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CSDA Contractor Wire Saws Four Bridge Abutments in Southwest Canada

CSDA Contractor Wire Saws Four Bridge Abutments in Southwest Canada

The Upper Cambie Bridge is located east of Allison Pass, west of the Manning Park Resort, about 40 miles east of Hope, B.C., Canada. The bridge is named after Henry Cambie, the chief surveyor for the Canadian Pacific Railway. In the 1980s, the bridge underwent a major renovation that included the addition of a new deck and bike lanes.

The Cambie Bridge is a steel truss bridge that was constructed in 1911 and opened to traffic in 1912. It was designed by the engineering firm Dominion Bridge Company and at the time of its construction, it was the largest bridge in Western Canada. Today, the Cambie Bridge is a vital transportation link for the city, serving as a major thoroughfare for cars, buses, bicycles, and pedestrians.

In 2021, CSDA member Canadian Cutting and Coring began assisting General Contractor Hanna Infrastructure in wire sawing the bridge abutments in order to raise the bridge. The temperamental snowy weather in Vancouver only permits this type of construction in warmer times of the year, so the project was paused and then resumed in September of 2022. However, the wire saw that Canadian Cutting and Coring used on the first abutments did not seem up to par.

With the four bridge abutments needing to be sawed, Andreas Kuelz, the company’s Estimation and Operations manager, decided to purchase another wire saw to handle the task. The choice was a new Hilti DSW1510-CA, “Hilti managed to deliver the new saw to the job in just ten days, which is quite impressive given the supply chain delays we are experiencing these days,” adds Kuelz.

On Tuesday morning, Hilti’s heavy diamond specialists Rick Russell and Diana Surwilo joined Canadian Cutting and Coring crew members Chris Beaudoin and Giacomo Ceccolini to show them the new features on the wire saw. Hilti spent the entire day on site with the Canadian Cutting and Coring crew to make sure every detail had been covered. Kuelz said that it was very helpful to learn about the new equipment from Hilti directly on a site.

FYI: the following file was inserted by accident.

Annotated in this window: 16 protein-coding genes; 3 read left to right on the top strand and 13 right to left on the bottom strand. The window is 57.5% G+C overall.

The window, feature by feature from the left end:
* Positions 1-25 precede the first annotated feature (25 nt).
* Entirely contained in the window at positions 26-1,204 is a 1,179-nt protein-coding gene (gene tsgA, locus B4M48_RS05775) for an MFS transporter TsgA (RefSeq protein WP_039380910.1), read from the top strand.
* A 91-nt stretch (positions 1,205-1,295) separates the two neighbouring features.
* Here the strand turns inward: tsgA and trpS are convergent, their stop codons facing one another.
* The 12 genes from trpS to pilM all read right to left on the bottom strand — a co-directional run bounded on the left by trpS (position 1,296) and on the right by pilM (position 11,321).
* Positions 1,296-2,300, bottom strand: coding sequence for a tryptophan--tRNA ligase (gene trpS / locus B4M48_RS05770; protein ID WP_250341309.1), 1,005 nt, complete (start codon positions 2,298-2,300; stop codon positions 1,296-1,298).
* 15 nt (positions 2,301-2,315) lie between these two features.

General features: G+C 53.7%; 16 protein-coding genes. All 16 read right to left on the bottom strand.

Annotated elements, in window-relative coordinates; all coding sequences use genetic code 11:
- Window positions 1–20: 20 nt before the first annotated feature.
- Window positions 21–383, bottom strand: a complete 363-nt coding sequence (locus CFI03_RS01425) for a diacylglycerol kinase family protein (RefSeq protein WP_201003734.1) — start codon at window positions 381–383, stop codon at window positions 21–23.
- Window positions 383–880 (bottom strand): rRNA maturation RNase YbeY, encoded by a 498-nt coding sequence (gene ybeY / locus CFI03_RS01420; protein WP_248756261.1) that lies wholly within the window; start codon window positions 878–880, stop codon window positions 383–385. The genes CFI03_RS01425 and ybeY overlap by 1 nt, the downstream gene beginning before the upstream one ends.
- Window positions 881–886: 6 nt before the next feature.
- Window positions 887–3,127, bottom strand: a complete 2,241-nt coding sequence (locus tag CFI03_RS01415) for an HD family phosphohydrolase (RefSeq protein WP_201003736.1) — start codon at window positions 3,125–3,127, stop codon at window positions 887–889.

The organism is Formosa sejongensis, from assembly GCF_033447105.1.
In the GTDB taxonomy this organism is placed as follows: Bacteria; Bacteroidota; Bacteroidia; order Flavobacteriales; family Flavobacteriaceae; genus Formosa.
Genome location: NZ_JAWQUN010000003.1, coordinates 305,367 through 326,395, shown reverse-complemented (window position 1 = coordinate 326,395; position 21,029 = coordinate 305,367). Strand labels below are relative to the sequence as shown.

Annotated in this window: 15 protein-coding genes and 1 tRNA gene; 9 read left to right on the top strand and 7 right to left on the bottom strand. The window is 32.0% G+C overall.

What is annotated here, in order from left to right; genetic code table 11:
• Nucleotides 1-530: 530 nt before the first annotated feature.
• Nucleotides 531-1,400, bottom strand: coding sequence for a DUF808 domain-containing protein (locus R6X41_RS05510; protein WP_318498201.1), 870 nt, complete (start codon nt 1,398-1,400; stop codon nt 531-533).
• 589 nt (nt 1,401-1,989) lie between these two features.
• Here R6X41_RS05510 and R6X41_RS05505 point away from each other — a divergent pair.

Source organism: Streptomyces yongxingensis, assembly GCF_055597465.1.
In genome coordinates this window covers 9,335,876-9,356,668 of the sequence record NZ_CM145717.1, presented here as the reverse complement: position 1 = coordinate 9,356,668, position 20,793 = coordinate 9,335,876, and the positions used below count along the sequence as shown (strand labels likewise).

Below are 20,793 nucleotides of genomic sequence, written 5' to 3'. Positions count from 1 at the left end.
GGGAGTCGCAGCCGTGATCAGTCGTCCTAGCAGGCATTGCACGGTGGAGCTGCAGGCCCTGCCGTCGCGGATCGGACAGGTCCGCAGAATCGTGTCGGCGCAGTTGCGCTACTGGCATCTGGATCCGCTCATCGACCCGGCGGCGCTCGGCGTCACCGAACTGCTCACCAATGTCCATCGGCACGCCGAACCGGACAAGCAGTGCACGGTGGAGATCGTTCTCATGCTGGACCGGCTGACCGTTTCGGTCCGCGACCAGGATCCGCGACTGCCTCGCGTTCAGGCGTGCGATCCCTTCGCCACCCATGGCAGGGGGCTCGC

The Canadian Cutting and Coring team core drilled the two necessary 2” x 42” holes in each abutment needed to
install the wire saw using a Hilti DD 500-CA core drill. The Hilti DSW1510-CA wire saw was outfitted with Diamond Products diamond wire to saw the abutments, which each measured 36’ long and 4’ deep. Following the sawing of the abutments, a Diamond Products Core Cut CC6500 slab saw was used to cut the top of the bridge into sections and was
then removed by crane. Each abutment was cut into three angles per the client’s request.

Although snow was not a problem for operators in September, the growing wildfires in British Columbia posed an issue to everyone onsite. At some points during the work, there were wildfires as close as four miles away. During the month of September, there were up to 193 active wildfires at a single time. Canadian Cutting and Coring operators were required to wear protective masks and respirators depending on the direction of the wind on days when it was blowing toward the bridge. Notably, on Sunday September 12th, 2022, Vancouver had the worst air quality in the world, with an air quality index (AQI) of 199.

“On sites like this, everything must run very smoothly,” explains Kuelz. There is no cell phone reception in a remote place like this, one satellite phone for emergency calls and deliveries to site turns out to be costly due to the remote locations.”

The Canadian Cutting and Coring crew finished the four abutments on the following Saturday afternoon. Kuelz said he was impressed with his operators’ performances, saying, “They did a great job implementing safety measures while also making sure the customer was happy with the result. The crew performed their work with a high degree of professionalism, skill and attention to detail, while also prioritizing safety and customer satisfaction.”

Prioritizing the health and safety is critical in any workplace, but especially in environments where there are inherent risks and hazards. CSDA members take proactive steps to protect employees and ensure that everyone is aware of potential risks in order to create a safer and more productive work environment for all involved.

Canadian Cutting and Coring is headquartered in Vancouver, B.C., and has been in business for 21 years. They have a fleet of 9 trucks and 15 employees with a second branch location in Victoria, B.C. Their service offerings include wall sawing, slab sawing, core drilling, wire sawing and GPR Scanning, as well as robotic demolition. They have been a CSDA member since 2002.

General Contractor
Hanna Infrastructure Ltd.
CSDA Contractor
Canadian Cutting and Coring
Contact: Andreas Kuelz
Tel: 778-320-3831
Methods Used: Slab Sawing, Wire Sawing, Core Drilling

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